How Food Additives Act Against You

FOOD ADDITIVES are non-foods added to food. They may cause mutations, genetic damage or birth defects — all very subtle effects. They may also cause cancer, or interfere with the body’s normal processes — long-term effects that are little understood.

They may even impair the liver. If toxins are absorbed through the gastrointestinal tract, they are transported to the liver. The liver has innumerable functions — it not only metabolises and detoxifies chemicals, but also produces bile to digest fats, regulate blood sugar levels and store vitamins.

But with constant assault from toxins it can become overburdened and damaged. And if toxins get past the liver, they may lodge in, and cause damage to other organs.

Here are some specific ways additives can undermine our health, taken from the book, Additives: Your Complete Survival Guide.

AFFECT the way the body absorbs and uses nutrients, which are vital for it to function properly. For example, the sulphites (E220-227) destroy Vitamin B1, which is vital to the nervous system. They also affect the absorption of another B vitamin, folic acid, which is needed to produce genes and new cells.
Some additives can also lock on to nutrients. For example, additives used as sequestrants or chelating agents — ie substances that tie up and deactivate metallic impurities (which reduce the shelf life of fats, oils and other foods that oxidise and spoil) as well as prevent undesirable flavour and colour changes in foods — may bind up with calcium and iron and prevent the body from using them.

Some common chelating agents are disodium EDTA, polyphosphates and citric acid.

> INTERFERE with cell metabolism and inhibit the formation of new cells. They can disrupt the balance of essential chemicals within the cell and prevent other chemicals which the cell needs from being taken in.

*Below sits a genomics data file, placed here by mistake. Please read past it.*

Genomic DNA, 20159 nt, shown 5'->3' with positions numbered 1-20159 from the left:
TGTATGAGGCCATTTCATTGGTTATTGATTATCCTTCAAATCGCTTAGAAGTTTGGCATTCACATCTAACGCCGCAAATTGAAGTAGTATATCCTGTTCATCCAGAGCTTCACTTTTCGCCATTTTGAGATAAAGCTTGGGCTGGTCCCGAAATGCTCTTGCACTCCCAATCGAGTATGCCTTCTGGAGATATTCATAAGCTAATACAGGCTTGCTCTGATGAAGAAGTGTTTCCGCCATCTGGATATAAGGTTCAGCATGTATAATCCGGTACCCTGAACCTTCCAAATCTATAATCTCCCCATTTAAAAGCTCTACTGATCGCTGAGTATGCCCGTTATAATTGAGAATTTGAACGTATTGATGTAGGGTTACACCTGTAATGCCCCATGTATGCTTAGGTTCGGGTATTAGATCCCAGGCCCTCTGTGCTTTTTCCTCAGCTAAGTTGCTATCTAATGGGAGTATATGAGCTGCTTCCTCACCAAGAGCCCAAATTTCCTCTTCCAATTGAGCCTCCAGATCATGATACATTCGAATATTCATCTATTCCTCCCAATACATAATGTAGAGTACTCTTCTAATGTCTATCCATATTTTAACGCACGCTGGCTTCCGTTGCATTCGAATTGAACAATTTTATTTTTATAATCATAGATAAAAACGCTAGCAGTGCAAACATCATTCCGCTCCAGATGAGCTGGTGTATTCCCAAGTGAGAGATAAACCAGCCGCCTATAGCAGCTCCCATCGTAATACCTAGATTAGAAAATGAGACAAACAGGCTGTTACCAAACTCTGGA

> AFFECT the natural balance of bacteria in the gut. Antimicrobial preservatives, like nitrates/nitrites (E249-252) and benzoates (E210-219) are used to prevent the growth of bacteria which spoil food, but they also affect the natural balance of bacteria in the gut.

INTERFERE with enzymes and disrupt the body’s vital functions. Every process in the human body depends on enzyme action. Enzymes control the chemical reactions which make possible the digestion and metabolism of food, and the synthesis of materials to repair tissues, for example. Any interference with the function of enzymes can thus disturb the body’s normal activity.

Sulphur dioxide (E220), sodium nitrate and sodium nitrite, as well as many food colours are enzyme inhibitors.

Other additives, such as BHT (E321), interfere with the normal functioning of enzymes by stimulating overproduction. Too much of any one enzyme can throw the whole system out of balance by disrupting the usual chain of reactions.